He leaves the owners with a new appreciation for who is actually in charge along with a few techniques to keep the dog at hand (or more accurately, at foot). I get the feeling that if you visited these folk's houses a few months later, the dog would be up on the couch chewing a shoe and laughing at re-runs of Lassie, just like if you revisited the pig sties that those Queer Guys remodeled a year after the big just gotta know that most of us 'straight' types revert...

Anyway, I have taken on a new resolve to at least slip into 3rd place, and sneak up into 2nd or even 1st place using the Dog Whisper's secrets of doggy domination (important note: the doggy domination part is STRICTLY in reference to the canines). While I was contemplating my first moves (hey, my wife is at work and the dogs are outside), I started wondering if anybody has ever attempted to be 'The Cat Whisperer'.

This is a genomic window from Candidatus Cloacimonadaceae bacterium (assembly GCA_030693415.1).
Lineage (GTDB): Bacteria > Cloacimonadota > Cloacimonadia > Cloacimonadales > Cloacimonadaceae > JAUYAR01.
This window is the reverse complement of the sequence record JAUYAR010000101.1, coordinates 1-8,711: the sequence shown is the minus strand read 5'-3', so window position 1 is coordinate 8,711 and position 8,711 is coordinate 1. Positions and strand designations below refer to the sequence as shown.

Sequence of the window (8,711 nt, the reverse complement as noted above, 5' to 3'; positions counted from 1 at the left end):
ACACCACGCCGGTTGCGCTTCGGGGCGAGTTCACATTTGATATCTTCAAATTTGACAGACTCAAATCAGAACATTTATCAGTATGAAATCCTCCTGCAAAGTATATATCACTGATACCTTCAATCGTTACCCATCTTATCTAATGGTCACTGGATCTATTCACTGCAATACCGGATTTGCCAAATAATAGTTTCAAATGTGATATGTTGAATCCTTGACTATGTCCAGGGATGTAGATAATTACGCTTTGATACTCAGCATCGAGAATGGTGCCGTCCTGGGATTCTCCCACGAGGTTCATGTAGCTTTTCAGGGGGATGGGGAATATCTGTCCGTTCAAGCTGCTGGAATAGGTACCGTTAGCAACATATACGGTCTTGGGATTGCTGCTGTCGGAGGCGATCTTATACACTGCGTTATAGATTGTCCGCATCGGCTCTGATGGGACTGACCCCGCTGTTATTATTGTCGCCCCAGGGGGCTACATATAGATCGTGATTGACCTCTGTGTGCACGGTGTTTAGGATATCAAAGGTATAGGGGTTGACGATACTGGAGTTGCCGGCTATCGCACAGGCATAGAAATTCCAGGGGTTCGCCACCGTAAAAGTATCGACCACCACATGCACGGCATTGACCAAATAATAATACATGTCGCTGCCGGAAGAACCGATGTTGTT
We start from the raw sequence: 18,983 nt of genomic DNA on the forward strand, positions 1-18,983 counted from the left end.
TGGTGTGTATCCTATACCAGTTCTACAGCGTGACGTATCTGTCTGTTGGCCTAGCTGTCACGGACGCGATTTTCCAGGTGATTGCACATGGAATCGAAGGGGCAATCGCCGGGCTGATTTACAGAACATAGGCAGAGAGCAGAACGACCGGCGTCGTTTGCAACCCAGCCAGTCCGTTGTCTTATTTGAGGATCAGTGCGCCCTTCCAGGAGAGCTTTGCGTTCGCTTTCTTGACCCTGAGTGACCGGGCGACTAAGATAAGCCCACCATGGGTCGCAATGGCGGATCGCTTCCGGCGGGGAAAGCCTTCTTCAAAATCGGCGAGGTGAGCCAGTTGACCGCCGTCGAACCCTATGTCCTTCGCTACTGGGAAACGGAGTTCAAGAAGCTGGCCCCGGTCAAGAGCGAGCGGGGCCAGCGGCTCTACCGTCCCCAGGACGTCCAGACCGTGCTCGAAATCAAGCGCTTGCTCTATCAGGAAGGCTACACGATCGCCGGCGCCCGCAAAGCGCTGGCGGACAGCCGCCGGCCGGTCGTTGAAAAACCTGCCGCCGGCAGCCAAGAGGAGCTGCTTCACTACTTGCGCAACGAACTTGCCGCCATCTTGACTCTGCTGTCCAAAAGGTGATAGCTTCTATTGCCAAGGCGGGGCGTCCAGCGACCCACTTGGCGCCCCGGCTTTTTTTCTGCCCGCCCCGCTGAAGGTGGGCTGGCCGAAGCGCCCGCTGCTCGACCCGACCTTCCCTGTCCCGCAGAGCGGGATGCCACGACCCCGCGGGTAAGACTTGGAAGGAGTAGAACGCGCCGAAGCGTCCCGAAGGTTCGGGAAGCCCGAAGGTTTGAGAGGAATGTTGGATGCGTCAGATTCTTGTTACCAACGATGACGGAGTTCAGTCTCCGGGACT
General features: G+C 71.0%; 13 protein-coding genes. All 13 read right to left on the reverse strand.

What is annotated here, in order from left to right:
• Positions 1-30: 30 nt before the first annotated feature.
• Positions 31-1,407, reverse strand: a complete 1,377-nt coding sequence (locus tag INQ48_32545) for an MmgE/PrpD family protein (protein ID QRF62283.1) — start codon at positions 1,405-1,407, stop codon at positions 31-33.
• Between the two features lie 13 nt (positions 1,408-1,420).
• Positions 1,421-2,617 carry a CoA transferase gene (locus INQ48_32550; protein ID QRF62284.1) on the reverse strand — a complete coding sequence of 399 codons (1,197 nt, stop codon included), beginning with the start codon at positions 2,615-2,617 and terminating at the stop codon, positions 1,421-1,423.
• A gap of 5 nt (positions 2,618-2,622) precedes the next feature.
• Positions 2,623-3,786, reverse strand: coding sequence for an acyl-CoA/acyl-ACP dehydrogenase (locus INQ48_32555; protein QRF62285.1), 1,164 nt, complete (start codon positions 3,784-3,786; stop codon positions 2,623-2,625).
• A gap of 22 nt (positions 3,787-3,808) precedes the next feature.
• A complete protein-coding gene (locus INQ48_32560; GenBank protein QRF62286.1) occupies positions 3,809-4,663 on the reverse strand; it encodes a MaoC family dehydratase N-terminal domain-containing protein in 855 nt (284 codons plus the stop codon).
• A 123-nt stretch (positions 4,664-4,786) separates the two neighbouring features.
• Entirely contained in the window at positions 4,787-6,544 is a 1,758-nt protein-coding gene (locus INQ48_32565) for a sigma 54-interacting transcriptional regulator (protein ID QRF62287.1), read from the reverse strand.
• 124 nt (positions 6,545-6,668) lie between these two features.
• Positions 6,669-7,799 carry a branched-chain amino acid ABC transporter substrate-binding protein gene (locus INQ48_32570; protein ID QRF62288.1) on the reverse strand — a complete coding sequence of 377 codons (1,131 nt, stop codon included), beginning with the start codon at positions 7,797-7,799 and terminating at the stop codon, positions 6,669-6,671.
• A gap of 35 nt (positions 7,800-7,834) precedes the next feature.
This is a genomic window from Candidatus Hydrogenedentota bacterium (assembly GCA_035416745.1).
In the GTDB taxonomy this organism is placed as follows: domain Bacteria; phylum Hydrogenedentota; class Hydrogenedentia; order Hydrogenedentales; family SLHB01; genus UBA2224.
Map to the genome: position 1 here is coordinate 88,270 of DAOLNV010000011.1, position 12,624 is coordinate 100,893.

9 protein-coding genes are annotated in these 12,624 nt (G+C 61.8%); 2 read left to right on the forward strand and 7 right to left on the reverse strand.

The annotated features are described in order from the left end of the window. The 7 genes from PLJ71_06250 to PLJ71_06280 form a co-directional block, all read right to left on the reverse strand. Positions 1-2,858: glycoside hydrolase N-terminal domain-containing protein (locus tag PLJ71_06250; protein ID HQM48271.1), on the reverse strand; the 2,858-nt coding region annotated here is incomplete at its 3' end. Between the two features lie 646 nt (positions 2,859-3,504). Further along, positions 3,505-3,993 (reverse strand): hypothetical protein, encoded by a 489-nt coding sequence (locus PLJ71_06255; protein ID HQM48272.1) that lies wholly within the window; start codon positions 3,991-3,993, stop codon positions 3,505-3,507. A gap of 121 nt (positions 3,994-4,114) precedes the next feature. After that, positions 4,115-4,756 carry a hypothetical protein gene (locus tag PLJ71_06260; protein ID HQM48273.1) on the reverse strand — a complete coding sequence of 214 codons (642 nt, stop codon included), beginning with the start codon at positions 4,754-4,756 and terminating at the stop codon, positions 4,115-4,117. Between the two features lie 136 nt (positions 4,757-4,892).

I can imagine a cat pretending to be dominated just to make the 'owners' believe that they run the joint. I can hear the cat soon after, talking in a French accent (for some reason I think if cats could talk they would speak english with a French accent) quoting from Monty Python, 'you silly american pig-dog, I sneer at your bottom, I fart in your general di-rect-tion'...

I understand why there is no 'Man Whisperer'. The job would be ridiculously easy and could be accomplished by every girlfriend/wife/significant other in existence.. All they'd have to do is come up to a man and whisper something sexually, set, match..if you know what I mean.

Wednesday, June 07, 2006

Title suggestion for Senator Frist's new book